What Would a School Designed By Your Brain Look Like?

Have you ever imagined your ideal school? For me, it is one where brain research truly informs learning structures. Walking through such a school, I might find:

Instead of desks in neat rows and bells moving students at regimented intervals from one subject to the next, learning takes place in mixed age groups with flexibility of time and work areas suited to their activities. Peers, teachers, and student-requested real world professionals guide students in the use of technological, vocational, and professional tools – from ovens to skill saws, electron microscopes to spectrometers, and oil paints to digital design programs.

Students in both indoor and outdoor spaces learn through online games chosen by students for knowledge and skillsets they want to acquire for projects and inquiries in their units of study. Students’ rapid keyboarding and focused concentration reflect the flow of their high engagement.

If you ask students why they are so responsive to educational games, they go beyond descriptions of cool graphics, and explain their brains’ dopamine reward response. They might say: “The games are challenging, but not too hard. I know if I work at it, I can make it. I use the feedback from my mistakes, and when I figure out what I need and get to the next level – wow, do I feel great. It is called intrinsic satisfaction and comes from my own brain’s chemical — dopamine — each time the game shows me that I’ve moved a step closer to my goal.”

Excessive rote memorization can no longer keep up with the information boom and changing facts, so students now have internet access during tests. Since children’s brains no longer reactively act out or zone out under the stresses of frustration or boredom, behavior management does not overload teachers.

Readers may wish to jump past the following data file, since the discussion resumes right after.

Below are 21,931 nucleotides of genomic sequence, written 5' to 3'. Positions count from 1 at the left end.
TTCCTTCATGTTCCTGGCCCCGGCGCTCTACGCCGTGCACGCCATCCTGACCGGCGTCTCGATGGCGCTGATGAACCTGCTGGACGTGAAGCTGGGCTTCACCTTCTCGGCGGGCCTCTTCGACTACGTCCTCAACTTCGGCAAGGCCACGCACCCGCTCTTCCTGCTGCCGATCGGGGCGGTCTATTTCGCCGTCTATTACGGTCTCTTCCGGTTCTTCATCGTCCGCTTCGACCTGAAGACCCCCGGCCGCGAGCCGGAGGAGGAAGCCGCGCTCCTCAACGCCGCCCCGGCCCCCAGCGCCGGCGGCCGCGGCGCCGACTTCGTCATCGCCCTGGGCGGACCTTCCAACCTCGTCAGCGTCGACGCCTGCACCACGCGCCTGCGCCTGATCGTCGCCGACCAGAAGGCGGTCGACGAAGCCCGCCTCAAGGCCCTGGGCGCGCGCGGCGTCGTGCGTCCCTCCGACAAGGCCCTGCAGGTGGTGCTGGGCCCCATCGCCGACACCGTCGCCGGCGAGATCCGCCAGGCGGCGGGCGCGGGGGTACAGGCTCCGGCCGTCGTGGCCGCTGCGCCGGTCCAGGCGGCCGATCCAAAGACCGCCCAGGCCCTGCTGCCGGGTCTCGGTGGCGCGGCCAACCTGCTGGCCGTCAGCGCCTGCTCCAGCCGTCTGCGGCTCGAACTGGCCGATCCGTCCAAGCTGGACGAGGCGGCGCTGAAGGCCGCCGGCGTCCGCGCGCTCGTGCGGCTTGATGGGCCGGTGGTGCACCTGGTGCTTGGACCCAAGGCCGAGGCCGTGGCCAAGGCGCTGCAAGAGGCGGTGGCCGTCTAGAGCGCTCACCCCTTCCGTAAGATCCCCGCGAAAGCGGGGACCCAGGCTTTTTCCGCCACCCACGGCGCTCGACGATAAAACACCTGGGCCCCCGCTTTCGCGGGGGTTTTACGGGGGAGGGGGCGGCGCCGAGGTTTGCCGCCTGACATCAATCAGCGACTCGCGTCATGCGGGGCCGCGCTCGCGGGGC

Teachers are highly respected professionals, and can be seen throughout the school providing enrichment, remediation, and engaging students in problem-solving and inquiry activities. A physics teacher suggests to the group exploring Newton’s Second Law that they go meet with the P.E. teacher and see if any of the sports equipment could demonstrate the action-reaction phenomenon. When I check the gym later, I see students filming a punching bag and a trampoline jumper.

As I leave the school walking through the vegetable garden and weather station, I take delight that neuroscience has contributed some of the research that has made schools like this one blossom throughout the planet. Public schools are achieving the goals designed for these 21st century children, and we are witnessing an era of profound social, economic, scientific, and democratic accomplishments from the students educated therein.

Judy Willis, M.D., M.Ed., is a neurologist/teacher/neuroeducator and author of several books and articles on how the brain learns. Her website is www.RADTeach.com.


  1. When I saw the topic, I was immediately drawn to the architectural response to the question. So I was thinking, “What would the spaces and building look like?” In that, I was thinking about how the spaces we create and allow students access to in our schools help them or hinder them in their thinking, inquiry, exploration, and learning. This is, after all, what architects do…conduct empty space with shapes, materials, light, so as to orchestrate human movements and facilitate human actions within those spaces.

    So in that, I’m totally drawn to the work of the architecture firm Fielding and Nair (see designshare.com). Their application of the ideas of Christopher Alexander and his concept of architectural patterns (see Alexander, A Pattern Language) to school design is phenomenal. Not only that, they have incorporated Gardner’s theories of multiple intelligences and basic brain-based learning theories into the design of their spaces.

    For me, then, the answer to “What would a school designed by my brain look like?” Well, it would be one that had spaces for solitary work, that kept me connected to nature, that allowed for open and free association with my peers (the brain craves social interaction at times), all this and more.